"Those responsible for the situation in East Ghouta are those who support the terrorists, those that are still there. As you know, neither Russia, nor Syria, nor Iran belong to the category of such states, for it is they who on the ground are engaged in an irreconcilable struggle against the terrorists in Syria," Kremlin spokesman Dmitriy Peskov told reporters, commenting on statements about Russia's and Iran's alleged responsibility for the situation in East Ghouta.
Speaking about joining the UN resolution on the introduction of a ceasefire in Syria, proposed by Sweden, Peskov re-addressed the question to the Foreign Ministry.
"Now I cannot answer this question, they are engaged in the line of our diplomatic department, our mission in New York, it is better to address this issue to the Foreign Ministry," he said, adding that the situation in the region remains wanting.
Earlier, the delegations of Sweden and Kuwait shared with the Security Council a draft resolution on the introduction of a 30-day ceasefire in Syria for the delivery of humanitarian aid and medical evacuation. The voting on the draft is expected to take place on Thursday.
"You know that the work as a whole is rather tense. The situation really remains wanting, mildly speaking. Therefore, this issue is now very concentrated," Peskov stated.
The Permanent Mission of Sweden announced on Wednesday evening that the draft resolution was closed for amendments and was ready to be voted on.
At the same time, Russian Deputy Foreign Minister Sergei Ryabkov stated on February 21 that Russia was working within the UN Security Council to prepare a separate resolution on humanitarian issues in Eastern Ghouta.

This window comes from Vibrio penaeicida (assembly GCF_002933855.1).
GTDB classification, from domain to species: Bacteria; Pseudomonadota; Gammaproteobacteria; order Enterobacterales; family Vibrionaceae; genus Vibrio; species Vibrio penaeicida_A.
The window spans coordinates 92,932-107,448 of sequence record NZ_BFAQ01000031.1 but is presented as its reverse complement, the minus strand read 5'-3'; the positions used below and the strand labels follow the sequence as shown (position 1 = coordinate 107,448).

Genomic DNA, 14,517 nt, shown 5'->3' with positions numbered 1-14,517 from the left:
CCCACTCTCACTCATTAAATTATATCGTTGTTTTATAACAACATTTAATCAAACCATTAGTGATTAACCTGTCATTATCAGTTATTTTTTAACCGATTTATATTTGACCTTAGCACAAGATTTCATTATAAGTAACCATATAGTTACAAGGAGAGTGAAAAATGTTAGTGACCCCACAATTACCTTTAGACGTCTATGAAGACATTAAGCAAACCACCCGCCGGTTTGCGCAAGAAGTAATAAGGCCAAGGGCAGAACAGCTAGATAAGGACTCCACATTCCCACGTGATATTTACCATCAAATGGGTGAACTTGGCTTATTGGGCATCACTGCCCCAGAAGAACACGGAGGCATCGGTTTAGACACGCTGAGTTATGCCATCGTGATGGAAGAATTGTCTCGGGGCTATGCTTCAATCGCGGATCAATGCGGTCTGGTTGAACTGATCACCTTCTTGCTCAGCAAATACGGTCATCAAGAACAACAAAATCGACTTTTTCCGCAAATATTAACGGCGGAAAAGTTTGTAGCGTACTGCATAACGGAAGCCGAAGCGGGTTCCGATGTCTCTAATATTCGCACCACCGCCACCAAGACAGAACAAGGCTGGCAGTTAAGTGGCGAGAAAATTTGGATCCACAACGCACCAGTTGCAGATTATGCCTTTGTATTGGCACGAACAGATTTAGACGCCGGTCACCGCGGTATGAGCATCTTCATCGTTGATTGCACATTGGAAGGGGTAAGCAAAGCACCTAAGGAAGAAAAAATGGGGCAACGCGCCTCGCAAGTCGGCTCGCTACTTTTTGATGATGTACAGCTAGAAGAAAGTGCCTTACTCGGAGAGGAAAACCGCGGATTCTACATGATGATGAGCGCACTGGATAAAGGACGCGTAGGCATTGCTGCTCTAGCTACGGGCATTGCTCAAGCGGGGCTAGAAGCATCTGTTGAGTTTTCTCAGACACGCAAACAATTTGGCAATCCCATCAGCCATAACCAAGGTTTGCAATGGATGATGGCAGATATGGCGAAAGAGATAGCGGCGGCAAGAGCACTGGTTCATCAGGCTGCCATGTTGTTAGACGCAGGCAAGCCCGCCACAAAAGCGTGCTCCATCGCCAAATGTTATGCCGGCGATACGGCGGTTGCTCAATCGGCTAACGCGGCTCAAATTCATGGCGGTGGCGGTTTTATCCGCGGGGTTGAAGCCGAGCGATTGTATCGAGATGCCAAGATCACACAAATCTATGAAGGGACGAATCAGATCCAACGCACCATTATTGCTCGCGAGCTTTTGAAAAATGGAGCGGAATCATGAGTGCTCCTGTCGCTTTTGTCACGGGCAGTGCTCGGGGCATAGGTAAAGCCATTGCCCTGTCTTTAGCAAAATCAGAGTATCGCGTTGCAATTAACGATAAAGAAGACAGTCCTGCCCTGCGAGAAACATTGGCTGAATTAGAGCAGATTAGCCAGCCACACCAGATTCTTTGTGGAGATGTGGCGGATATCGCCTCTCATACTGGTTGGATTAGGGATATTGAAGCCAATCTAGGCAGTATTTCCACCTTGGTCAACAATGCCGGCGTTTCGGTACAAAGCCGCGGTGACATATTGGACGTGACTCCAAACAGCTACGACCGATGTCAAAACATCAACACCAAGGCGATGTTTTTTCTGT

The territory of Eastern Ghouta is one of four Syrian de-escalation zones created during the Astana talks on Syrian reconciliation. Russia, Iran and Turkey serve as guarantors of the de-escalation agreements, which apply all sides except militants linked to the al-Qaeda terrorist group (banned in Russia).
According to the UN claims, almost 400,000 people have been trapped in the area besieged by Syrian government forces, while Russia refutes these allegations, saying that Damascus has been attacked by militants controlling the enclave.
Accusations Against Russia
The Kremlin's comment follows the statement of US Department of States spokeswoman Heather Nauert, who blamed Damascus' air forces for allegedly conducting airstrikes in Eastern Ghouta, targeting hospitals, claiming the lives of 100 civilians over the last 48 hours.
The US Department of State has also urged Russia to stop supporting Syrian President Bashar al-Assad with regard to the "escalation of violence in Eastern Ghouta."
A civil war has been raging in Syria for over six years, with government forces fighting against both Syrian opposition groups and terrorist organizations.
Two independent powers were helping to eradicate terrorism in the country: the US-led international coalition's campaign and Russian forces. The latter has been participating in the conflict upon the request of the Syrian president and recently has been withdrawn from the ground, while the coalition forces act without Damascus' or the UN request.